Transform Health reaction to the G20 Indonesia Summit
At the recently concluded G20 summit in Bali, leaders once again recognised the importance of digital transformation and data for improving health and achieving the Sustainable Development Goals (SDGs). Yet, opportunities were missed to outline a coordinated and inclusive global approach to health data governance so the benefits of health data can be maximised for all.
Whilst concrete, measurable commitments to strengthen health data governance were lacking in the G20 Bali Leaders’ Declaration, Transform Health welcomes the G20’s statements on closing gaps in digital connectivity and developing digital skills and digital literacy, especially for women, girls and vulnerable communities. Such steps are essential to reduce health inequities as health care and health services become increasingly digital and data-driven. Transform Health also welcomes G20 nations’ consensus that approaches to digital transformation must be “inclusive, human-centric, empowering and sustainable”, as well as commitments to strengthen national health systems and global health governance.
At the G20 Health Ministers meeting earlier this year, the need for greater global cooperation and harmonisation was recognised to increase people’s trust in digital health ecosystems and sharing of health data. In Bali this week, G20 Leaders said that they remain committed to “further enable data free flow with trust and promote cross-border data flows”. Agreement on how this will be achieved was not reached and will therefore be one of many issues that the Indian Presidency of the G20 will need to take forward in 2023.
To build trust and maximise the benefits of health data, Transform Health continues to call upon the G20 to support the development of a global health data governance framework, based on a set of equity and human rights-based Health Data Governance Principles. Such a framework, endorsed by governments through a World Health Assembly resolution, would establish a common pathway for G20 nations and beyond to share and use health data for the public good whilst protecting individual rights and would lay the foundation for improved public trust in health data systems.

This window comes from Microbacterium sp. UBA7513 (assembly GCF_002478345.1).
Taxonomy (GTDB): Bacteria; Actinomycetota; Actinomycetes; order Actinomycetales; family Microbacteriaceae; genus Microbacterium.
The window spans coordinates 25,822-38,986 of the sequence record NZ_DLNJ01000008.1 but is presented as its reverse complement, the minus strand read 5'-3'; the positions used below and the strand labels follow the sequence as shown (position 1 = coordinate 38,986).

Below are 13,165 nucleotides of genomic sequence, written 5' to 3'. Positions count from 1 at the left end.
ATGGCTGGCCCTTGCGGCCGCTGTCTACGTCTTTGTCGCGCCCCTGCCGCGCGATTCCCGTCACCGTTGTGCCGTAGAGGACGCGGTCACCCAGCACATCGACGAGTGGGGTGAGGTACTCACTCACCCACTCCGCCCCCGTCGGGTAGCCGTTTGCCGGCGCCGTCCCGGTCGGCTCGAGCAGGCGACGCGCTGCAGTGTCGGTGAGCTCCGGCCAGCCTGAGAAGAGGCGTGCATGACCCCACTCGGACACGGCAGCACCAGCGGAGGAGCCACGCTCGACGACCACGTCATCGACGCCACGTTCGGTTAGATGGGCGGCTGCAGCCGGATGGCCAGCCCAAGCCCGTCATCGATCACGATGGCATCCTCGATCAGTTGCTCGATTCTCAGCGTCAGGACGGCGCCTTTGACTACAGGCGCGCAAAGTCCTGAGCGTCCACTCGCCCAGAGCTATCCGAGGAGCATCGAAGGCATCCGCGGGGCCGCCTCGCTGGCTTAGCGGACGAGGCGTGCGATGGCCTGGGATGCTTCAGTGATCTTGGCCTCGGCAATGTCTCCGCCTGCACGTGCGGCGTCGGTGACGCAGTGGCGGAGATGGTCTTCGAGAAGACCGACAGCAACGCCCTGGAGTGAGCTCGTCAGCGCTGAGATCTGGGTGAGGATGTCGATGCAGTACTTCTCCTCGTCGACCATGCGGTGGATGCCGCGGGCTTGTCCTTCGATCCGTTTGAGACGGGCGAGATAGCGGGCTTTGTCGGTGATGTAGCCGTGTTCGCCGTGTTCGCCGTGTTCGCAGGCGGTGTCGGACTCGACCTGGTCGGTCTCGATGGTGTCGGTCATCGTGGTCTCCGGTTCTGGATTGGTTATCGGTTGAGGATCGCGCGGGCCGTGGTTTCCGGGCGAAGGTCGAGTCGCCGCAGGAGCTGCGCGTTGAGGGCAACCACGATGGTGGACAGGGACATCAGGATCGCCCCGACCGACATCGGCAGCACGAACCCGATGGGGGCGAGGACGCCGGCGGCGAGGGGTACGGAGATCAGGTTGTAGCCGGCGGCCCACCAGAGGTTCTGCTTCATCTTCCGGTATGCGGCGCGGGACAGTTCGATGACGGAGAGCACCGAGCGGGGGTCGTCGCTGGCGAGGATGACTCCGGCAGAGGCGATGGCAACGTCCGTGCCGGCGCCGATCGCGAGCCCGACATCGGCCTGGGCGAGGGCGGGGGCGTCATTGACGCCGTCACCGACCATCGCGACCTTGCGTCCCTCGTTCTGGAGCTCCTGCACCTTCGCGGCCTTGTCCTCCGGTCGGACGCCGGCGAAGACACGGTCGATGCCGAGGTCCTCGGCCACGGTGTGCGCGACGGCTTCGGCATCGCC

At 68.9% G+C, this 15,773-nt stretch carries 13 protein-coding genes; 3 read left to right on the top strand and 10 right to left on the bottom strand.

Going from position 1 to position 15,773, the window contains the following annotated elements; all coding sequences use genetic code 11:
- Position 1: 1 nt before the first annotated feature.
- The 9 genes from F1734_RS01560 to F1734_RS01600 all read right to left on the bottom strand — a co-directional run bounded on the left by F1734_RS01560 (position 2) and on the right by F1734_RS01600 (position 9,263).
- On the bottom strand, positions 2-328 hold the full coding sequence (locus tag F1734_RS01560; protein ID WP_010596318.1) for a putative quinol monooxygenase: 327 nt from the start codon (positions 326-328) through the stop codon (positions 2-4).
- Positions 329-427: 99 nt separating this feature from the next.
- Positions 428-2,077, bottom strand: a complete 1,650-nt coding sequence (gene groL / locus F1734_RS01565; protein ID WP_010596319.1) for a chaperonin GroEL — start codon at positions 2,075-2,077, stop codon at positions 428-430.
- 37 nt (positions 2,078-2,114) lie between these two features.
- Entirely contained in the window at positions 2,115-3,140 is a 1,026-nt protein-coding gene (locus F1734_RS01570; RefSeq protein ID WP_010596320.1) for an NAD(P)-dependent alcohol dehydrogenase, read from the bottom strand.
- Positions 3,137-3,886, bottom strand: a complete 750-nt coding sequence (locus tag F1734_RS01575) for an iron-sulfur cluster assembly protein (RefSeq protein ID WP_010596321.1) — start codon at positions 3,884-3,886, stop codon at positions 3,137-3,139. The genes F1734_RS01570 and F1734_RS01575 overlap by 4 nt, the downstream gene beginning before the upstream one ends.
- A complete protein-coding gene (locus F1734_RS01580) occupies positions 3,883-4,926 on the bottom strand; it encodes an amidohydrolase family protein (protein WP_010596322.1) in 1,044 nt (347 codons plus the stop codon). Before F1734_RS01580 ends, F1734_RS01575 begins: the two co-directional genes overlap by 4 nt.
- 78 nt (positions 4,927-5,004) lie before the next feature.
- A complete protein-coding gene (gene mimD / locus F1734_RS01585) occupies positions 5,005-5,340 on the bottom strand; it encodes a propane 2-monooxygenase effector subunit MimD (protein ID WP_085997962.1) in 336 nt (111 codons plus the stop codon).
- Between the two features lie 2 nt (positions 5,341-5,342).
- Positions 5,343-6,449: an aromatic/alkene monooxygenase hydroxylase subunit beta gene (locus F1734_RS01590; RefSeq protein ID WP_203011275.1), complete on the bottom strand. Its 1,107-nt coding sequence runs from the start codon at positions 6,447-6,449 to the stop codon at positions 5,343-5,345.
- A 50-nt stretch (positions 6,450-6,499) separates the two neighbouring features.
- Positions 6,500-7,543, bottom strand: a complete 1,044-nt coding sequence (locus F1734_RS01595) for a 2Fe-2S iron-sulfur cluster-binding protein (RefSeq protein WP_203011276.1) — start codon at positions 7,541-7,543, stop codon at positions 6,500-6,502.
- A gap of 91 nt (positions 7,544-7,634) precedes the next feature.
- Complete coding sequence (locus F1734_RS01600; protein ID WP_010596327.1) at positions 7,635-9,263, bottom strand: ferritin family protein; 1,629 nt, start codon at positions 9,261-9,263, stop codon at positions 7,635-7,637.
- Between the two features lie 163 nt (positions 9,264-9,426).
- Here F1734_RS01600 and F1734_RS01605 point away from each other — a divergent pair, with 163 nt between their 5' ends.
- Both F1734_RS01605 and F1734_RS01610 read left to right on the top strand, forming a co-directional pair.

With less than half-way to go until the 2030 SDG deadline, and with many countries facing multiple crises and challenges, Transform Health urges the G20 not to miss another opportunity to unlock the power of data for health, nor the opportunity to harness the digital transformation to help us deliver health for all.
We also call on the G20 to ensure that civil society has the opportunity to meaningfully engage in G20 processes. We are concerned by the lack of civil society engagement and visibility during this year’s G20 Summit, despite an active and engaged group of civil society actors within the C20. As we transition to India’s Presidency of the G20, we must ensure open and transparent processes for civil society (representing from a diverse range of civil society actors) to engage with G20 governments and to hold them accountable.
We call on the Indian Presidency of the G20 and all G20 nations to:
● Prioritise the development of a global health data governance framework, including supporting a resolution on this at the 76th World Health Assembly in May 2022;
● Ensure a global framework is developed through a transparent and inclusive, multistakeholder process, with the meaningful engagement of civil society and communities;
● Endorse the equity and rights-based Health Data Governance Principles and ensure they underpin a global framework;
● Prioritise investment and action to support the equitable, inclusive and sustainable digital transformation of health systems as a key opportunity to accelerate UHC progress.